Before watching this movie I must admit that I had trepidation on how Whedon could handle such a low key endeavour without his usual wit and pop culture**** littered dialogue to fall back on. It would transpire that I had no need to worry as Whedon handles the play expertly with the respect it’s due and the main reason for this success is – casting. Denisof & Acker***** rekindle the chemistry displayed previously in Whedon’s ‘Angel’ and it is through this intelligent casting that the film rests on and ultimately succeeds. The whole ensemble bring their A game****** and look like they are having a ball doing so. Everyone is cast to their strengths whilst also displaying a side of their work which we have not seen before hand. Maher is positively treacherous as Don John, Diamond displays some fun and playfulness not seen in previous roles and Fillion shows that he can still be hilarious whilst performing 19th century prose. It is evident throughout that the cast are having a ball in this picture and thankfully this feeling is contagious to the viewer.

Beatrice, sneaking much?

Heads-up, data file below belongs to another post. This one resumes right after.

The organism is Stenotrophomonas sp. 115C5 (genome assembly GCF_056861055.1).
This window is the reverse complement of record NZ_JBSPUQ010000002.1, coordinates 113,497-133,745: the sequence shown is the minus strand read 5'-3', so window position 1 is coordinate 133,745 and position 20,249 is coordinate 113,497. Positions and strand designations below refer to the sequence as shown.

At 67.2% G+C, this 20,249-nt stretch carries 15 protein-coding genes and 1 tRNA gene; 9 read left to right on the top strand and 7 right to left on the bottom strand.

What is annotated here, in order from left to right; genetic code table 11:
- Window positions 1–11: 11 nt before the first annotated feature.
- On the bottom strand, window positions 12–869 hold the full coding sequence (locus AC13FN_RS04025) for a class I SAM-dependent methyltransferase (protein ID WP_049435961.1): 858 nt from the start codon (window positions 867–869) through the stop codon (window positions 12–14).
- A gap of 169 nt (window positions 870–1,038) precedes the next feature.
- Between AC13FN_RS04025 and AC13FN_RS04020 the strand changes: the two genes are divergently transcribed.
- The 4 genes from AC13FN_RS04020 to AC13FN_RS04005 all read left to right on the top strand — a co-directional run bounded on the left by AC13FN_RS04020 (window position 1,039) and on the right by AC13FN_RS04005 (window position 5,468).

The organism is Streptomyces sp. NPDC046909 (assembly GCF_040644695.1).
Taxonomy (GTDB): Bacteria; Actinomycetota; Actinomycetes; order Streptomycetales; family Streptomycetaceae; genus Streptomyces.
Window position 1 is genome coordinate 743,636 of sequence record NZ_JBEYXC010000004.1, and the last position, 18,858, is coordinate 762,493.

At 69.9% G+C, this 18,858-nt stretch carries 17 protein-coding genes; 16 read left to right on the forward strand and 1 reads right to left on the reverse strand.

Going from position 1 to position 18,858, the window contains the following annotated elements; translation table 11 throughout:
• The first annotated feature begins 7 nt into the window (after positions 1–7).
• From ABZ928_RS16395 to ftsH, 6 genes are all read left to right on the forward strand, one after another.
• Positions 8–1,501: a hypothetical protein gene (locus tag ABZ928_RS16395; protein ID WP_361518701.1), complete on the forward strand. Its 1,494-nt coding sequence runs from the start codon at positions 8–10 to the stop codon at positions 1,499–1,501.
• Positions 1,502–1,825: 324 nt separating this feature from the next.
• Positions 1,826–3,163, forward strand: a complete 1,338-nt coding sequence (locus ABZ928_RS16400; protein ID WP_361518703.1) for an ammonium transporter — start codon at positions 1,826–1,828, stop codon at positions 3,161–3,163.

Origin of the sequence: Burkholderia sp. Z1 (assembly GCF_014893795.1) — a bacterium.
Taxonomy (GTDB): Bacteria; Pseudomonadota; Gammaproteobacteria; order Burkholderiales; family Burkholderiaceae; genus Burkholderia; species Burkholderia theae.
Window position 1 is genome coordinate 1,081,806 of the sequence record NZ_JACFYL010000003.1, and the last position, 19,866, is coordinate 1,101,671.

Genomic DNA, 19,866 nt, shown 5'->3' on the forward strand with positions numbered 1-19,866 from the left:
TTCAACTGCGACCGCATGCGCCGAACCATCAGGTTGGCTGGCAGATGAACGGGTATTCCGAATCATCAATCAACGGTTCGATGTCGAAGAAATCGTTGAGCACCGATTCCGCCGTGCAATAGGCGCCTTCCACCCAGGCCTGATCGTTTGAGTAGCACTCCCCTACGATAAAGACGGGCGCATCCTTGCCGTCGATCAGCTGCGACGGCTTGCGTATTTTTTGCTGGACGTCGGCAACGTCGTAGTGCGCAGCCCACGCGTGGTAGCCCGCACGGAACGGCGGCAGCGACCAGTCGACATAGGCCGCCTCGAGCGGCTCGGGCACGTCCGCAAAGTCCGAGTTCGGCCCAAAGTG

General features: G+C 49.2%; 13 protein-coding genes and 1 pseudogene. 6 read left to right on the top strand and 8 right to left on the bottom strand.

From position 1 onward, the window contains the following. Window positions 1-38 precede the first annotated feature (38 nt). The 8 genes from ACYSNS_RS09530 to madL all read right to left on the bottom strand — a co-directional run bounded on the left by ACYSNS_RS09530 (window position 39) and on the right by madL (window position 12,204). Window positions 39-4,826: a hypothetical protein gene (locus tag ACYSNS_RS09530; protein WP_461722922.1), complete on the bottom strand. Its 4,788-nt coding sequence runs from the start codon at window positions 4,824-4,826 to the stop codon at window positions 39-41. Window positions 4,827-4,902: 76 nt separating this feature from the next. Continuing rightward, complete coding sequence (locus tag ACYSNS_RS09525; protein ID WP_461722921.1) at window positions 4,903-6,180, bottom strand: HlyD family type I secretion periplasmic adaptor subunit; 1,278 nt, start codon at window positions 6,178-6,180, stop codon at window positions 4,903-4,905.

Beatrice, sneaking much?

Whedon has picked the material intelligently as the characters fit nicely into the archetype characters of previous accomplishments. Especially Beatrice, who would not be out of place in Dollhouse or Buffy the Vampire Slayer. One could argue that the characters in ‘Much Ado’ fall into the categories in the Whedon co-scripted film ‘The Cabin in the Woods’, the Virgin (Morgese), the Jock (Denisof), the Fool (Fillion), the Scholar (Beatrice) and the Whore (Don John)*******. It is a testament to the source material and to Whedon’s tight and reserved direction that the performances of the cast really shine through; making what could have been a visually bland snooze fest into a heart-warming and frequently hilarious film.